Written by Jessica Sawko

Jessica Sawko

Jessica Sawko is CSTA’s Executive Director.

President’s Message

Posted: Tuesday, February 3rd, 2015

by Laura Henriques

2015 is off to a busy start. As you will read in executive director, Jessica Sawko’s legislative update, there have been numerous meetings at which CSTA has represented your interests in just the first month of the year. There are lots of state entities and organizations working on different elements in order for the implementation of NGSS to become a reality. We recognize that all the different elements must fit together so that we have robust professional learning opportunities, quality instructional materials, well aligned assessments, state accountability plans that count science and local district plans which include science education in their locally controlled accountability plans (this includes teacher professional learning time and support, classroom resources, and dedicated time to teach science). As we see shifts in what will be happening in K-12 classrooms we need to see parallel shifts in higher education, in particular teacher preparation programs. So while the CDE is overseeing the development of the California Science Framework, assessments and accountability plans, the Commission on Teacher Credentialing needs to look at changes to how we credential teachers. Lots of moving parts and CSTA is paying attention to all of them. Learn More…

Written by Laura Henriques

Laura Henriques

Laura Henriques is a professor of science education at CSU Long Beach and president of CSTA.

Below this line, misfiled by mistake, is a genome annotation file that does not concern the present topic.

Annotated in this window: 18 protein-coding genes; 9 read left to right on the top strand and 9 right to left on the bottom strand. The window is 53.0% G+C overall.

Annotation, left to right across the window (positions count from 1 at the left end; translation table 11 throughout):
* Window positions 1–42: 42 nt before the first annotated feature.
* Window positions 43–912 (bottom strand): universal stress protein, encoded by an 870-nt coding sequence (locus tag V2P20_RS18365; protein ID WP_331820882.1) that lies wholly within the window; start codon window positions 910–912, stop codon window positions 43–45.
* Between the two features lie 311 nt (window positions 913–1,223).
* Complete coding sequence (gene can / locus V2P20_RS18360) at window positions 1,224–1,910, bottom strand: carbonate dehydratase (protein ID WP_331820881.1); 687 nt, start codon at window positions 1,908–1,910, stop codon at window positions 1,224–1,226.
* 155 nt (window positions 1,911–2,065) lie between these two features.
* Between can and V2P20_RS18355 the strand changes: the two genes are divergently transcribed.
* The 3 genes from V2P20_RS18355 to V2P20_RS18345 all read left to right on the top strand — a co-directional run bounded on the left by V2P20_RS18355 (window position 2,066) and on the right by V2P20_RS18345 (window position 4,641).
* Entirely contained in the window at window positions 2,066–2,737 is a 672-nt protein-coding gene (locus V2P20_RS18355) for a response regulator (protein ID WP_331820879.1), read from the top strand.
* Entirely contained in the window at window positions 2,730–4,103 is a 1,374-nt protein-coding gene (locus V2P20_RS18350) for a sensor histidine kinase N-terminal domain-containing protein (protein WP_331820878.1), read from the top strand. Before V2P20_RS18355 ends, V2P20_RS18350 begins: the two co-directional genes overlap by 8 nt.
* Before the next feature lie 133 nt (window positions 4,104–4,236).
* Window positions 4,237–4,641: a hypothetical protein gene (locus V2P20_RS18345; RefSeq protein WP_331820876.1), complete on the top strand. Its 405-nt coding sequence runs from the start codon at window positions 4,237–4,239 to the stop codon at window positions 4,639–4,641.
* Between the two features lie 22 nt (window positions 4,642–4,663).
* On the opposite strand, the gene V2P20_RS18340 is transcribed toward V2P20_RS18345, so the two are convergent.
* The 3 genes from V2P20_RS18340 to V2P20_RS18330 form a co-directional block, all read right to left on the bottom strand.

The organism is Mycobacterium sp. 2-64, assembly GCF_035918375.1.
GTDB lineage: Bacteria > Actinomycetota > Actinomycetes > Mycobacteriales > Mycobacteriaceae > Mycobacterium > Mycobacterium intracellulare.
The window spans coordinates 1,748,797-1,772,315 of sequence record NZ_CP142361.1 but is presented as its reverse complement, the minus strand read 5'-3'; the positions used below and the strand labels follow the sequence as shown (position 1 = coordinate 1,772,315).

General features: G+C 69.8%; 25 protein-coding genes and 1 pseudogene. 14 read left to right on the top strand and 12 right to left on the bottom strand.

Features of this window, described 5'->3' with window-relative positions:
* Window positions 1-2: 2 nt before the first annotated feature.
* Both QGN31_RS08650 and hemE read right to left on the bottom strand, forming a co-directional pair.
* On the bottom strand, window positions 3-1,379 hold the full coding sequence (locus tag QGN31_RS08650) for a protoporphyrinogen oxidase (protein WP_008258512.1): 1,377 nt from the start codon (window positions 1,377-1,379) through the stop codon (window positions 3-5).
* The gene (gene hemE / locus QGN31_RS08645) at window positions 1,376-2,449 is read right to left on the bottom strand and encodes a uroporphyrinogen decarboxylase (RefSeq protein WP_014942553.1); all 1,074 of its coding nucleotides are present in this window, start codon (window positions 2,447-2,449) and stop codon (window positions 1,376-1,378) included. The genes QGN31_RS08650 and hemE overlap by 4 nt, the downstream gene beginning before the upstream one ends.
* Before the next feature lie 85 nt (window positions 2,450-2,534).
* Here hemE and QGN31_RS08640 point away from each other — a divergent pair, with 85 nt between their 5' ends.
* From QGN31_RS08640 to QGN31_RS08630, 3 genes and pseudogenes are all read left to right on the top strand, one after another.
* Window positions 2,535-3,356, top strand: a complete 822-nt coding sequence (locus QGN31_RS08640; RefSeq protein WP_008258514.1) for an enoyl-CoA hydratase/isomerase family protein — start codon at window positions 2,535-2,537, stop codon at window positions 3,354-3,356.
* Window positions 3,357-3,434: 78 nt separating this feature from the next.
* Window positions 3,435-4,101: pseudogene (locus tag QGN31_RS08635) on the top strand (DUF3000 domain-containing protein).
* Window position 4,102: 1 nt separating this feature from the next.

Bold: adj. Showing the Ability to Take Risks

Posted: Tuesday, February 3rd, 2015

by Lisa Hegdahl

I just finished my first attempt at planning and implementing a Next Generation of Science Standards Lesson Series.   While I never intended it to be printed in a statewide publication, I am reminded of the words of Stephen Pruitt, Achieve Senior Vice President, Content, Research & Development, in an address to California Science Educators in September 2014 when he said,

Be bold

Since hearing those words, I have tried to apply them to everything I do regarding NGSS – including sharing a lesson series that is far from exemplar. While the lesson series does not always provide learning at the nexus of all 3 dimensions of NGSS – Disciplinary Core Ideas (DCI), Science and Engineering Practices (SEP), and Crosscutting Concepts – it does provide students opportunities to take control of their own learning and reflect on their learning progress. Learn More…